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Wisconsin Court Rules in Hartford’s Favor, Emphasizing the Disability Insurance Contract Insured the Plaintiff’s Occupation in the National Economy, not Specific to his Employer

A Wisconsin federal court ruled in favor of Hartford finding that it was not unreasonable when it denied long term disability benefits to a man with multiple sclerosis (“MS”). Hartford reasoned that while Artz’s MS diagnosis did prevent him from working as a Senior Electric Distribution Controller for his employer, his condition did not prevent him from working in the same position at other companies. Because the disability insurance policy insured Artz’s occupation as it is performed in the national economy and not specifically with his employer, he did not qualify for disability benefits.

Artz’s Disability

Artz had been employed as a Controller at WEC Energy Group (“WEC”), working rotating 12-hour shifts, since 1988. Although he was diagnosed with MS in 2003, Artz continued in his position at WEC for 16 more years in part because the job was mostly sedentary. When his fatigue worsened and his doctors determined his MS was relapsing, he filed a disability claim with Hartford. As part of his claim, Artz’s doctors provided statements concluding that he could only work 8 hours a day, and only during a day (and not night) shift. When Hartford reached out to WEC asking if it could accommodate Artz, WEC responded that it could not.

Hartford’s Plan Language

According to Hartford’s disability insurance contract issued to WEC, a person is disabled if they are unable to perform the Essential Duties of his or her occupation for a significant period time. The language clearly states that the definition of occupation is as it is recognized in the general workplace, and not the specific job being performed for a specific employer at a specific location. Moreover, the ability to work the number of hours in a regularly scheduled work week is considered an “essential duty” under the contract language.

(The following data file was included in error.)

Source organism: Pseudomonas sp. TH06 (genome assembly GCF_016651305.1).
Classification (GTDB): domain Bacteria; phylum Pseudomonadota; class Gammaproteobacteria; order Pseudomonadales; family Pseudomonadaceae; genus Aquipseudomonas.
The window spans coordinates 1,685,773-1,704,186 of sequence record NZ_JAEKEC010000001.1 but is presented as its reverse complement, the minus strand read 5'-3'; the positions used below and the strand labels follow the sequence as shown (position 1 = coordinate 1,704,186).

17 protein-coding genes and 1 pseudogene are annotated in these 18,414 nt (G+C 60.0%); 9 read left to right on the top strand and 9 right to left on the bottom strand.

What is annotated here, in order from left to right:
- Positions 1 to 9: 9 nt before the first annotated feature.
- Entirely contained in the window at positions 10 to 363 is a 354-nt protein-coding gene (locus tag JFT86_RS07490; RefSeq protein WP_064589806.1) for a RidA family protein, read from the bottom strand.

This case demonstrates how complex these disability cases can be. It is not as simple as you cannot do your job for your employer and thus you will get paid disability insurance benefits. The definition of disability and policy requirements are far more complicated and difficult to navigate.

Disability Insurance Companies Have Lawyers. Shouldn’t You?

Because this law firm was created to focus on disability insurance, we have developed an expertise in this complex area of the law.

Our expertise in long-term disability claims means our clients have the backing of a law firm that has attorneys who:

  1. are experts in disability claims;
  2. fought all major disability insurance companies and know their tactics;
  3. a track record of success;
  4. won major disability lawsuits that created good law; and
  5. recovered millions of dollars in disability benefits.

All our lawyers commit every day of their legal career to helping people get disability benefits from UNUM, MetLife, Prudential, Northwestern Mutual, Hartford, CIGNA, and others.

Because federal law applies to most disability insurance claims, we do not have to be located in your state to help. We help clients nationwide.

Call to get experienced disability lawyers on your side with:

  • Submitting a disability insurance claim;
  • Appealing a long-term disability denial;
  • Negotiating a lump-sum settlement; and/or
  • Filing a lawsuit against your disability insurance company.

Call (800) 969-0488 to schedule your free consultation with a disability attorney.